|how bad are those players?
||[Oct. 11th, 2015|09:28 pm]
Yesterday was a banner poker session - I made $1000 playing $1/$2 no-limit Texas Hold-'Em. While this is rare for me, it is by no means unique. Amazingly, it is not the most important accomplishment of the session.
That would be that yesterday's session was the 20th significant win (+$100 or more) session in a row I've had. To put that in perpective, if my odds of winning any one session is 75%, the chances of winning 20 in a row is roughly .3%. If we make that chance an astounding 90%, I'm still only a touch over 12% to have that streak.
Now to be fair, I have some control over whether I have a winning session or not, in that I get to decide when it ends, and I am very loathe to quit when I'm down and think I'm in an explotable situation. The thing is, I pretty much feel I'm in an exploitable situation with every single player in my home poker room.
As I've mentioned before, if you really want to do well, you have to be able to beat up the regulars. Now if the regulars were good players, that'd be hard. But I've watched reasonably carefully, and they all seem to have glaring weaknesses. Gene is afraid of getting stacked; Chris plays too many hands, Mary bluffs at way too many pots, Lee never bluffs, Shannon telegraphs his plays ... the list goes on and on. Almost all of them commit the cardinal sin of cold-calling too many bets. It's amazing that they make any money at all, and I suspect a good percentage make a lot less than they let on. But there are enough drunk frat boys and andrenaline junkie asian gamblers that there's enough money coming into the room to beat the rake. We also have one or two _very_ wealthy bullies who like to push around the table who are very exploitable, though the variance can be higher than some of the regulars want to take on. (Me, I'll sit down at Mac's table any time I get a chance, and stay friendly enough with the guy that he doesn't seem to mind.)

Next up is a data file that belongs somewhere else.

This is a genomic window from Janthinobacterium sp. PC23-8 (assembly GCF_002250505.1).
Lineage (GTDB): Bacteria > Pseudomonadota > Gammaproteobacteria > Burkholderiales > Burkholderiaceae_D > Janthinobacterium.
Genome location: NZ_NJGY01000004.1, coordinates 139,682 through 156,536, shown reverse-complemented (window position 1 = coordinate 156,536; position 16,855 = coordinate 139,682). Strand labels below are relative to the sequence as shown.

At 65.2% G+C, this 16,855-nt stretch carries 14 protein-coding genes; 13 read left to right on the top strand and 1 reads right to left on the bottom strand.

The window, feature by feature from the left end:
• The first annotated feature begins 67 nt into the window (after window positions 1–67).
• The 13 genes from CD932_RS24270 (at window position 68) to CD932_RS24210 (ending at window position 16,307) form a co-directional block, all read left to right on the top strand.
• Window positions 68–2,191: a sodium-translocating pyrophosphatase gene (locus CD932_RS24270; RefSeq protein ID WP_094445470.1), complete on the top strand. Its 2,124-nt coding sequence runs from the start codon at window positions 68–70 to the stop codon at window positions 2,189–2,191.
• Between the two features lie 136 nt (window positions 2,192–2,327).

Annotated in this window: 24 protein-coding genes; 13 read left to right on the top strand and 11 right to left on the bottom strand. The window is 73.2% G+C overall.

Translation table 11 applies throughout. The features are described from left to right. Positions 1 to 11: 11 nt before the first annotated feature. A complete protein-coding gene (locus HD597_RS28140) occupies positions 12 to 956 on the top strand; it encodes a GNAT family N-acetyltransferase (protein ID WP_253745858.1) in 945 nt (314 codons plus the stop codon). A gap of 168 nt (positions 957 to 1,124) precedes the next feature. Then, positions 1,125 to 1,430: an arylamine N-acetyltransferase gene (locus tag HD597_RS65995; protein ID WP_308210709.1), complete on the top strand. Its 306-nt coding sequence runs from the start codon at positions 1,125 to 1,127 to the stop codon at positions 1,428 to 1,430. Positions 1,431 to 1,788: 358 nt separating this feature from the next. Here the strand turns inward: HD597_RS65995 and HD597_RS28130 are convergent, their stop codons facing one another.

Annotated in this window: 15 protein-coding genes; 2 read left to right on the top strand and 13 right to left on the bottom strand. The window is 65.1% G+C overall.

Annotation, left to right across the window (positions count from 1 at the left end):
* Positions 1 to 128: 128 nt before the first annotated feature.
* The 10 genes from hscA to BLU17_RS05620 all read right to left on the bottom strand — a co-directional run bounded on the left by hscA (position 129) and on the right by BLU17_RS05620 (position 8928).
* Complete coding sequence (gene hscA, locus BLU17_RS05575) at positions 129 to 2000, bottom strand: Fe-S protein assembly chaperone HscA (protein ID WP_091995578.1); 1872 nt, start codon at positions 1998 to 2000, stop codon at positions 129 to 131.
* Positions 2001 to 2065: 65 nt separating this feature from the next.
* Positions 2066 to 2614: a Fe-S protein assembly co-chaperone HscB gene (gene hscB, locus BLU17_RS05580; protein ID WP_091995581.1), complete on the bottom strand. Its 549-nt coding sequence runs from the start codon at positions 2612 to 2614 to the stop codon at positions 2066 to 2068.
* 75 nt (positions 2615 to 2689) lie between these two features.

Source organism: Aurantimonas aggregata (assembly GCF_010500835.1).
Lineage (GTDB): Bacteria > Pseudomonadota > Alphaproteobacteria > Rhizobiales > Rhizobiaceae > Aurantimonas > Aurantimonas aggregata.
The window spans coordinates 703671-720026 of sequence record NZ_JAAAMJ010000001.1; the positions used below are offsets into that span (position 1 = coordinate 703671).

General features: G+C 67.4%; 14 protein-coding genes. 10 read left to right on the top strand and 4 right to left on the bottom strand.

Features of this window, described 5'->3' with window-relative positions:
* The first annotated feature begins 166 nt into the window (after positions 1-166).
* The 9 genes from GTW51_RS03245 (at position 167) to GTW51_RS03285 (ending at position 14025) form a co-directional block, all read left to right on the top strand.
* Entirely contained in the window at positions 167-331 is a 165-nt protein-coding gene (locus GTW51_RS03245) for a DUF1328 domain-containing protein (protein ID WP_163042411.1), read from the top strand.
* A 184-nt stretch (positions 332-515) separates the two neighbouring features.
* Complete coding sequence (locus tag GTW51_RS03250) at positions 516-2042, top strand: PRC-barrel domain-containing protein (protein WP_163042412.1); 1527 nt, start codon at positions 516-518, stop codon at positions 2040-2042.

David Sklansky, more or less the senior poker theoretician out there, once opined that when you know something about a situation your opponent doesn't, you win. (Even if you lose the hand - what he means is you can induce your opponent into making a mistake, which may or may not pay out to you depending on how the cards then fall.) A case in point came up halfway through yesterday's session.
I was dealt KQs under the gun (first to act preflop.) Sometimes I'd call, sometimes I'd raise small, sometimes I'd raise large, but in this case, I didn't want to randomize my choice because the player next to me was short-stacked - he had $15 left and looked like he wanted to throw it into the pot - and so I did something that would indicate it was safe to do so - I came in for $6. More later on why that was better than limping.
As expected, he tossed in his $15, and that caused a cascade of calls - 5 more total, leaving it my action with $96 in the pot. I thought for a few moments, obviously counted money in the pot, and raised it $150. Lots of folks grumbled, but they all folded, leaving me heads up. He flipped over 33, and I won when the board ended up AKKJ6.
Lots of the players started criticizing my raise - "how could you put in $150 on K high?" etc., etc. But really, this is quite a safe move, at least with this crowd. If anyone had AA, KK, or QQ, they are raising the pot themselves. I have to worry that AK called, but (a) there has to be an AK out there and (b) they still have to call the big raise on a hand that, for all they know, is facing a premium hand that's crushing them. Oh yeah, my image at the table was very tight.
The thing is, this is a basic play. Now some of the complaining was just sour grapes, since I expect that some of the players at least realized that if they'd pulled off the move I would have had to fold. :) But really, lack of knowledge about pretty basic tactics characterizes the play of the vast majority of players at most $1/$2 tables I've been at.
And as Calvin would say - that's not a complaint, I'm gloating. :)
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